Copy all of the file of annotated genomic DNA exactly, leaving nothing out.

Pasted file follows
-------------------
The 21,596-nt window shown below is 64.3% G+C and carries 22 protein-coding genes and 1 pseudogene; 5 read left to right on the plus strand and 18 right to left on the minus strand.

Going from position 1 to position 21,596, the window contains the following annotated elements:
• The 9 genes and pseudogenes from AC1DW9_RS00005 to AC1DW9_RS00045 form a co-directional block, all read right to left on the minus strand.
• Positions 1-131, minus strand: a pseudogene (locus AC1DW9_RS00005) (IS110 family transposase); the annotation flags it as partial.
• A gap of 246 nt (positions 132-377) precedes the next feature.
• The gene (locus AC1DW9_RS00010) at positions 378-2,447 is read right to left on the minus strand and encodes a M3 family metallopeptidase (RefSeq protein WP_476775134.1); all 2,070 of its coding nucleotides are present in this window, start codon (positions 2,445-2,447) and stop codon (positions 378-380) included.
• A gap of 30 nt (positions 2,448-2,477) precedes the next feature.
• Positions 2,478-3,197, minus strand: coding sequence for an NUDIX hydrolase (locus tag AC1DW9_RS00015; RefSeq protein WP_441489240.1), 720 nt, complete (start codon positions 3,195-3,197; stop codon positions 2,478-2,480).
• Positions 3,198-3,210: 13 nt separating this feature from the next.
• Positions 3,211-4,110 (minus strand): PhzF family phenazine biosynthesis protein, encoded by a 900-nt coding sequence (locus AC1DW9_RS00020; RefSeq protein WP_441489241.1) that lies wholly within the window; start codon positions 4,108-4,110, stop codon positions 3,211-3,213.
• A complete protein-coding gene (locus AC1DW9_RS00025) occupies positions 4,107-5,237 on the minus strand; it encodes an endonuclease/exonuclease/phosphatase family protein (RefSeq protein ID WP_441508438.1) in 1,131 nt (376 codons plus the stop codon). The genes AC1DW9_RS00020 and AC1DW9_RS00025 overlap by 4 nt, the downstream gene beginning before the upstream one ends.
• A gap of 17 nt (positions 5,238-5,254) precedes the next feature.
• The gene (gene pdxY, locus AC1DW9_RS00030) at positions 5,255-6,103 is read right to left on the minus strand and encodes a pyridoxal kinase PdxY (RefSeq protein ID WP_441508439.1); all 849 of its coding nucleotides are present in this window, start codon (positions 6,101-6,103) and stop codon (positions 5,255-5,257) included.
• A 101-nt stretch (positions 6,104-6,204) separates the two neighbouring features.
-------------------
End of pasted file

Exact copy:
The 21,596-nt window shown below is 64.3% G+C and carries 22 protein-coding genes and 1 pseudogene; 5 read left to right on the plus strand and 18 right to left on the minus strand.

Going from position 1 to position 21,596, the window contains the following annotated elements:
• The 9 genes and pseudogenes from AC1DW9_RS00005 to AC1DW9_RS00045 form a co-directional block, all read right to left on the minus strand.
• Positions 1-131, minus strand: a pseudogene (locus AC1DW9_RS00005) (IS110 family transposase); the annotation flags it as partial.
• A gap of 246 nt (positions 132-377) precedes the next feature.
• The gene (locus AC1DW9_RS00010) at positions 378-2,447 is read right to left on the minus strand and encodes a M3 family metallopeptidase (RefSeq protein WP_476775134.1); all 2,070 of its coding nucleotides are present in this window, start codon (positions 2,445-2,447) and stop codon (positions 378-380) included.
• A gap of 30 nt (positions 2,448-2,477) precedes the next feature.
• Positions 2,478-3,197, minus strand: coding sequence for an NUDIX hydrolase (locus tag AC1DW9_RS00015; RefSeq protein WP_441489240.1), 720 nt, complete (start codon positions 3,195-3,197; stop codon positions 2,478-2,480).
• Positions 3,198-3,210: 13 nt separating this feature from the next.
• Positions 3,211-4,110 (minus strand): PhzF family phenazine biosynthesis protein, encoded by a 900-nt coding sequence (locus AC1DW9_RS00020; RefSeq protein WP_441489241.1) that lies wholly within the window; start codon positions 4,108-4,110, stop codon positions 3,211-3,213.
• A complete protein-coding gene (locus AC1DW9_RS00025) occupies positions 4,107-5,237 on the minus strand; it encodes an endonuclease/exonuclease/phosphatase family protein (RefSeq protein ID WP_441508438.1) in 1,131 nt (376 codons plus the stop codon). The genes AC1DW9_RS00020 and AC1DW9_RS00025 overlap by 4 nt, the downstream gene beginning before the upstream one ends.
• A gap of 17 nt (positions 5,238-5,254) precedes the next feature.
• The gene (gene pdxY, locus AC1DW9_RS00030) at positions 5,255-6,103 is read right to left on the minus strand and encodes a pyridoxal kinase PdxY (RefSeq protein ID WP_441508439.1); all 849 of its coding nucleotides are present in this window, start codon (positions 6,101-6,103) and stop codon (positions 5,255-5,257) included.
• A 101-nt stretch (positions 6,104-6,204) separates the two neighbouring features.